Aliens Vs Predator Banned in Australia, Developers Fire Back

The Land Down Under is known for many things, like koalas, giant cans of beer and Crocodile Dundee (not to mention all around manly-man Saxton Hale from Team Fortress 2 lore), but it’s also home to some of the most draconian video game rating laws on the planet. How the system works is that if a title is rated over MA15+, then it’s “refused classification” and cannot be sold in the country. Big surprise, then, that the upcoming Aliens Versus Predator by Rebellion has been banned. The game features two of the most acclaimed movie monsters of our time, and the films they’ve starred in have never been stringy on the violence.

If a developer wants to skirt a ban then they have to modify the content of their game so it meets the harsh criteria. Bethesda and Valve have both bowed to the iron will of the Australian government, but Rebellion is not backing down. They’re not going to modify the content, and they have one of the sassiest PR responses I’ve ever seen:

“The content of AVP is based on some of the most innovative and iconic horror movies, and as such we wanted to create a title that was true to the source material. It is for adults, and it is bloody and frightening, that was our intent. We will not be releasing a sanitised or cut down version for territories where adults are not considered by their governments to be able to make their own entertainment choices.”

Take that, Australia! That’s a nice intelligent response, but I doubt it’s going to sway the Australian government. How do you guys feel? I don’t think we’ve talked about Australia’s ratings before, so give me you thoughts on those, too. On the subject of AVP itself, who’s picking this up? I know I am!

Source: Kotaku

Written by Twitter: @mi7ch Gamertag: Lubeius PSN ID: Lubeius SteamID: Mister_L Origin/EA:Lube182 Currently Playing: PUBG, Rainbow 6: Siege, Assassin's Creed: Origins, Total War: Warhammer 2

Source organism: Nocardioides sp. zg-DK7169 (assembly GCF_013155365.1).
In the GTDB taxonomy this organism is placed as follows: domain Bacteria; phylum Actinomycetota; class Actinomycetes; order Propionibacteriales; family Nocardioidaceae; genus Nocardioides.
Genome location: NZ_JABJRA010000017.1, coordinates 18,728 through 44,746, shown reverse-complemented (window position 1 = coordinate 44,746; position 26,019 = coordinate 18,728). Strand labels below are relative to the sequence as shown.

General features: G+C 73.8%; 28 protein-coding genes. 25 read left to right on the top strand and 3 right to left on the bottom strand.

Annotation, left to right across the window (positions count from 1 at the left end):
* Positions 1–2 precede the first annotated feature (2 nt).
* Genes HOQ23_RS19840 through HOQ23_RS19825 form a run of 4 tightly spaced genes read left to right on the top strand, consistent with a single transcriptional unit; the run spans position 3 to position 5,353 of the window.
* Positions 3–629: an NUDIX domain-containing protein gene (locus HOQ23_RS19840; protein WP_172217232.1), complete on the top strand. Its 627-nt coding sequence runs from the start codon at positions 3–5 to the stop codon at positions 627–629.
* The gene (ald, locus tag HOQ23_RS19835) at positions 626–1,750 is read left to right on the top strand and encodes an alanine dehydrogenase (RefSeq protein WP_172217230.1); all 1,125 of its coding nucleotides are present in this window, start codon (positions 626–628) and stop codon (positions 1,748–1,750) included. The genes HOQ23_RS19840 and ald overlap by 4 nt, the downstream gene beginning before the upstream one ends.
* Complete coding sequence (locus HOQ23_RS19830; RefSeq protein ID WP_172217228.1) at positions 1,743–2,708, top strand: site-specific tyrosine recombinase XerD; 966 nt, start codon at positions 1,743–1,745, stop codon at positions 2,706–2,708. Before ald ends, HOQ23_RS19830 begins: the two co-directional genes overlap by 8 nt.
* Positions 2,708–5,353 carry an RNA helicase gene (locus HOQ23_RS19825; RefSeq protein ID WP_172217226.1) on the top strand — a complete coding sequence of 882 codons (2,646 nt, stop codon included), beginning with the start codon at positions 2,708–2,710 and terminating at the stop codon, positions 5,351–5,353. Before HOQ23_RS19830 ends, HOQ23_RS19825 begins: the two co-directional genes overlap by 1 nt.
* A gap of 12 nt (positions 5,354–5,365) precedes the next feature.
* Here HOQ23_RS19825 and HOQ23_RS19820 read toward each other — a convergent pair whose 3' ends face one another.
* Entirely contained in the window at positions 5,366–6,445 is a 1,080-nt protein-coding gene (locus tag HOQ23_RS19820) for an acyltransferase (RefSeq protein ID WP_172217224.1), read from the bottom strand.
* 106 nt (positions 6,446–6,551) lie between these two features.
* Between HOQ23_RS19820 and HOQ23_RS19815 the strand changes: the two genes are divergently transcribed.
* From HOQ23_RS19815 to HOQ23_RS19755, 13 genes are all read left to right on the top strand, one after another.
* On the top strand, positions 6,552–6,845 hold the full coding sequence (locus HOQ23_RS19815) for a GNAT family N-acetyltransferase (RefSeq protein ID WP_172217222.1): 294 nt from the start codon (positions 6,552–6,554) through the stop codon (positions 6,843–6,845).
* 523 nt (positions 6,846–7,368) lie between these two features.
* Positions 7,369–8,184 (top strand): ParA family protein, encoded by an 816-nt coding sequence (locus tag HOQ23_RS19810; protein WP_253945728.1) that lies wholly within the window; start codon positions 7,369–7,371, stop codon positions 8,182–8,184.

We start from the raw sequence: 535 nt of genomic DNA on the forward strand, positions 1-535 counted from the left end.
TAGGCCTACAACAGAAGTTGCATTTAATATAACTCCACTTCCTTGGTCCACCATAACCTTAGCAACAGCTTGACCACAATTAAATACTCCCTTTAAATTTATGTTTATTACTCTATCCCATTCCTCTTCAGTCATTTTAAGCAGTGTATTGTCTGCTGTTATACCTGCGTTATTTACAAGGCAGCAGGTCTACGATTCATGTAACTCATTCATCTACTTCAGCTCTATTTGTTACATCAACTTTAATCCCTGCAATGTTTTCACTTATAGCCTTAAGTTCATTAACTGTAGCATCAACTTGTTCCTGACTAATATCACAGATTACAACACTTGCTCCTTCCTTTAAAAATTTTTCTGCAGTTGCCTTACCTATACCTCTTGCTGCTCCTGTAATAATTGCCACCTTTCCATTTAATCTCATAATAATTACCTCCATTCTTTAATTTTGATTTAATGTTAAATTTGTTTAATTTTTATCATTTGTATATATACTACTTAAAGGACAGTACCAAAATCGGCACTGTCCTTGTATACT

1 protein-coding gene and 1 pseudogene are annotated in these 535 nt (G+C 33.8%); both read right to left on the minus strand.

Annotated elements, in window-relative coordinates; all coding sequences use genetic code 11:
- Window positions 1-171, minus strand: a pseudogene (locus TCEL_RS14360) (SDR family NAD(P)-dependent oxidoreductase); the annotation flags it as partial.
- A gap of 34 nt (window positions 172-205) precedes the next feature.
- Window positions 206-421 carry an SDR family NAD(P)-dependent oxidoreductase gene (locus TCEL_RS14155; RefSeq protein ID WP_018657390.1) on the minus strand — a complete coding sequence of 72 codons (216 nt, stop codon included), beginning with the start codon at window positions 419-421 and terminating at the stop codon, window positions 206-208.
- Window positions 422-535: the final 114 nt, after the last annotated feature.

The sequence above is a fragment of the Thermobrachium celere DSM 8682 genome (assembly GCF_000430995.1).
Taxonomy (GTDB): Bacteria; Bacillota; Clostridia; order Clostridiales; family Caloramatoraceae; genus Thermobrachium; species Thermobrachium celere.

11 thoughts on “Aliens Vs Predator Banned in Australia, Developers Fire Back”

  1. Well recently a lot of my family have moved out to austrailia from england and I’m one big game fan, trouble is my parents are considering moving out there too, and if a government was making the choice that I couldn’t play a game I want too then that is in my opinion out of order, this is the exact reason ratings were invented, so that we have the choice and not so a few people think that what they belive is what the contry wants, Rage over and out.

  2. This is nuts. Obviously, being a highly liberal American, I am all about free speech and the right to make up your own mind. As much as America drives me nuts, I still love it b/c we get to play whatever games we want, as do most other nations like us.

  3. I’m from australia so this really annoys me. the video that was shown of the predator’s gameplay (i think at E3) looked amazing. but at the same time i wouldnt want to buy a watered down version of the game.

    i understand the government wants to protect younger children from games that are obviously intended for an older audience, but i dont see how this is any different to needing to show ID to buy alcohol, cigarettes or rent/see R18+ movies. and as with any of them, if the parents are willing to buy it for their children, i dont see what the drama is.

    If, in the unlikely event, that a full version of AVP ever does get released in australia, i would happily pick up a copy. but judging by the current stand-off, id say my chances are slim and none

  4. I support Rebellion on this, I’m glad they stood up to the Australian Government B.S. and I wish more devs would do the same.

  5. No matter what people will find ways to get the game into the country if they want to play it that bad. I think it was the right choice by Rebellion because Australia has no rights to tell the people what games they can and cant play.